Reaction practices

Table of contents

  1. For public institutions
    1. Swedish Civil Contingencies Agency’s Communicators handbook
  2. Criterion: False or misleading
    1. Denial
    2. Chatbots
  3. Criterion: Intent to harm
    1. Content takedown
  4. General
    1. Elves

For public institutions

Swedish Civil Contingencies Agency’s Communicators handbook

The handbook for communicators is a 40-pager focused on helping communicators identify and react against information influence campaigns. It also contains thorough descriptions of information spread online and inauthentic behaviours.

It is not focused on the Swedish context. Most of the limitations to reaction are specific to public actors.

Criterion: False or misleading


Quickly denying one’s involvement or responsibility in an event or domain can be a way for an actor to counter the effects of the spread of disinformation. Given that in interference occurrences, disinformation campaigns often aim at weakening or destabilizing powerful and / or state instances, a direct denial reaction can be appropriate.

For instance, in March 2019, several Algerian media outlets (including and ) spread the fake news that France was suspending visa delivery for Algerian natives. The French Consulate in Algeria publicly reacted the same day.

It is difficult to assess the efficiency of such denials but direct reactions can help discredit disinformation-spreading outlets, instances and individuals as well as facilitate the work and action of fact-checkers.


In Taiwan, a developer created Aunt Meiyu, a bot that can be included in private chats and that will flag fake news and rumors as they are shared within family and friends groups. Over a hundred thousand users have set up this bot, with a block rate of circa 3%.

Criterion: Intent to harm

Content takedown

Taking content down from the web is rarely the best option available.

First of all, there are societal risks of chilling effects that decrease the likelihood of dissent being expressed, which then reinforces the legitimacy of disinformation as it has more room to build a compelling narrative.

Secondly, the Streisand effect is very effective in the reinforcing of the validity and visibility of disinformation. Taking down content allows for an active victimization strategy for sources of disinformation.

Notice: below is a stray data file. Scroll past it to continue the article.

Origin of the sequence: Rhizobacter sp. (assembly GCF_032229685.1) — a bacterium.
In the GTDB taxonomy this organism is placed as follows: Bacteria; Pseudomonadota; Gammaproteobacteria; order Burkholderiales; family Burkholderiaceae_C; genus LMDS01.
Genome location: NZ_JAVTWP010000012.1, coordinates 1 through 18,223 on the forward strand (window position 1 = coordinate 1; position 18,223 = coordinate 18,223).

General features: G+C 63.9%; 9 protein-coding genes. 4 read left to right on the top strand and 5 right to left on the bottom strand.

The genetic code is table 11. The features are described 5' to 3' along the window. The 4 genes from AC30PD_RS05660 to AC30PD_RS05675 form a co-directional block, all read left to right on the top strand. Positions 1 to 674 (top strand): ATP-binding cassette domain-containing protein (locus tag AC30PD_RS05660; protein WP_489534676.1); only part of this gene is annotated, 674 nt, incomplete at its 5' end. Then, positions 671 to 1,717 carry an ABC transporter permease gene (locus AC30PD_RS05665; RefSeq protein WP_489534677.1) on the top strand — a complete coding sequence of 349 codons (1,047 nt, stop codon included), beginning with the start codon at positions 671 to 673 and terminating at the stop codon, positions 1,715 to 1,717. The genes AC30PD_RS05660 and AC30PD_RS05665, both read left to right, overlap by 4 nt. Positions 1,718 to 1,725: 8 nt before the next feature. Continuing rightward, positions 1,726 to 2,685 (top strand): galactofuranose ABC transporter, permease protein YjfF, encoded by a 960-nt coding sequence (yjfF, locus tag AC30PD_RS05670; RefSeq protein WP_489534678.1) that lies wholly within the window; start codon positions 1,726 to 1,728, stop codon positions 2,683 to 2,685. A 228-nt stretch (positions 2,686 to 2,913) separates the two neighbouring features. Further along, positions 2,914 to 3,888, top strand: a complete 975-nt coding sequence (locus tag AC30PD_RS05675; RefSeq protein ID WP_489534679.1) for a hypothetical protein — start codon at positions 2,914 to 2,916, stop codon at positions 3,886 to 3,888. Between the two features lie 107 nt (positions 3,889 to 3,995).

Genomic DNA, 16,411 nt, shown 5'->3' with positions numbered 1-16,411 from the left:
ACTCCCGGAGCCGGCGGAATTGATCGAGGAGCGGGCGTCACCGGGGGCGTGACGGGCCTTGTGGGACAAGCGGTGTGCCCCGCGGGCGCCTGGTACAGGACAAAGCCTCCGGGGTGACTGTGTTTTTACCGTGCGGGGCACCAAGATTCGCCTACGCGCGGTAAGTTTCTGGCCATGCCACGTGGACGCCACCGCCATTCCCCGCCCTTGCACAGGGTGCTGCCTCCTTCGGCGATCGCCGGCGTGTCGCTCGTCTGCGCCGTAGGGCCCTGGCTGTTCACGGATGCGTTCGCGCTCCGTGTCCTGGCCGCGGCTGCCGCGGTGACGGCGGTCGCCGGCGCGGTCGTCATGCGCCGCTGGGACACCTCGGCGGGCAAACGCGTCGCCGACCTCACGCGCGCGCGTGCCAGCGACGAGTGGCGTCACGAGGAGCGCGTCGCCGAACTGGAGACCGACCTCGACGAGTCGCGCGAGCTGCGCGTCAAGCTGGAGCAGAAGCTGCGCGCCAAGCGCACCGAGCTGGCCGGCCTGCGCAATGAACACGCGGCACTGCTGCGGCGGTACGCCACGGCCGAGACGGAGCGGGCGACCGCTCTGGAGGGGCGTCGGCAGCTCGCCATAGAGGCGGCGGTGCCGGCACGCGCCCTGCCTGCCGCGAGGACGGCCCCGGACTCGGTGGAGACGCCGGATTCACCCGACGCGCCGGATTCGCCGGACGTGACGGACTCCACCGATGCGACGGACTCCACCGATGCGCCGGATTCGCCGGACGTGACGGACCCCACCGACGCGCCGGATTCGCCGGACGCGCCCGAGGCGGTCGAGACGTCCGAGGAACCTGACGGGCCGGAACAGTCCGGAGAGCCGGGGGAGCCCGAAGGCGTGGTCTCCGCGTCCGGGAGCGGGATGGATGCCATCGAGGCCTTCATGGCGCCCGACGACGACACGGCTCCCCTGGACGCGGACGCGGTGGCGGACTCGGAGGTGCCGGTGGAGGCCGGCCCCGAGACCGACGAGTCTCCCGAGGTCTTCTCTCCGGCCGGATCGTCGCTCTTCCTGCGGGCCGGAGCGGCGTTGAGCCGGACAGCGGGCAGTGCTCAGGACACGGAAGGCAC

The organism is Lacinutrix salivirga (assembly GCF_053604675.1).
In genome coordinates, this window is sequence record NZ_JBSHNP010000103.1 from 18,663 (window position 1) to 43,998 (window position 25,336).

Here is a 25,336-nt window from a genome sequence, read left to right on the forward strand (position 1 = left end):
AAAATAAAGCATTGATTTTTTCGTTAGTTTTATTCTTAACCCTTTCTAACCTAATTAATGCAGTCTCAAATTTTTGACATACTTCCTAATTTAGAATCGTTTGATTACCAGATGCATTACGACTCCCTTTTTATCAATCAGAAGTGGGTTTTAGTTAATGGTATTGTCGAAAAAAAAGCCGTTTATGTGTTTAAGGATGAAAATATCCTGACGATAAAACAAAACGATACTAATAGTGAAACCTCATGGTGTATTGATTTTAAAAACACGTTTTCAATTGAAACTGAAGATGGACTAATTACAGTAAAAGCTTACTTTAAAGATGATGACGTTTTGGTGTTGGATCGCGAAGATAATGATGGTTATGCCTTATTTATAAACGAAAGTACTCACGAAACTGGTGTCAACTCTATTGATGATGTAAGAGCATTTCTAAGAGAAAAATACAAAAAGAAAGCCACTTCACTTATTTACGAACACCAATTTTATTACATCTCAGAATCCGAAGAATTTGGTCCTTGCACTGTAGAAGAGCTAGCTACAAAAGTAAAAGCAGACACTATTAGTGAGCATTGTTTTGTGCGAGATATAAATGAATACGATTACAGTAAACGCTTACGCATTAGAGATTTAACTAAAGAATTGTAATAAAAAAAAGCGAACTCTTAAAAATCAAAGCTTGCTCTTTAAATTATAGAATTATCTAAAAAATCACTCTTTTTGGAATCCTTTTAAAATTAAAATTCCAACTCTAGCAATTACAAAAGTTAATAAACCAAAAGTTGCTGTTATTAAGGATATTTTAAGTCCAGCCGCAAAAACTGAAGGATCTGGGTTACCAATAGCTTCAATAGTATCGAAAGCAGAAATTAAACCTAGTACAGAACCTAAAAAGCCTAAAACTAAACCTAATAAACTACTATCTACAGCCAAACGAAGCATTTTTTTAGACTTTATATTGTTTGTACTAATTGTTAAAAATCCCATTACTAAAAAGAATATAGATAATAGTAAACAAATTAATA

Finally, from a pragmatic point of view, it is complex and cumbersome to take content down from operators that are within jurisdictions that have a different understanding of what is acceptable and legitimate speech.

However, there are cases where disinformation goes beyond being misleading, and can be qualified as unacceptable (hate speech, threats…). Two options exist: in the first case, said speech is restricted by the social network operator’s terms of service. In that case, a direct flagging with the operator should be sufficient to have it removed. Alternatively, if that type of speech is illegal in your jurisdiction, you will have to identify the contact point that can act quickly and notify the operator through its dedicated channel.



Elves are civilian volunteers fighting against internet trolls and disinformation. They can operate individually as well as form an organised social media community. They act both proactively or reactively.

The term was born in the Baltic states (Lithuania, Latvia and Estonia), which later spread south in eastern and later western Europe. Hunting and fighting trolls, they usually work in self-organized networks to counter disinformation. Their activities include debunking, the spreading of fact-checks, and the finding of fake accounts - among others.

It is difficult to assess the level of influence exerted by their actions. However, especially in the Baltic states and more particularly Lithuania, elves have gained significant media attention in their digital warfare against pro-Kremlin trolls.

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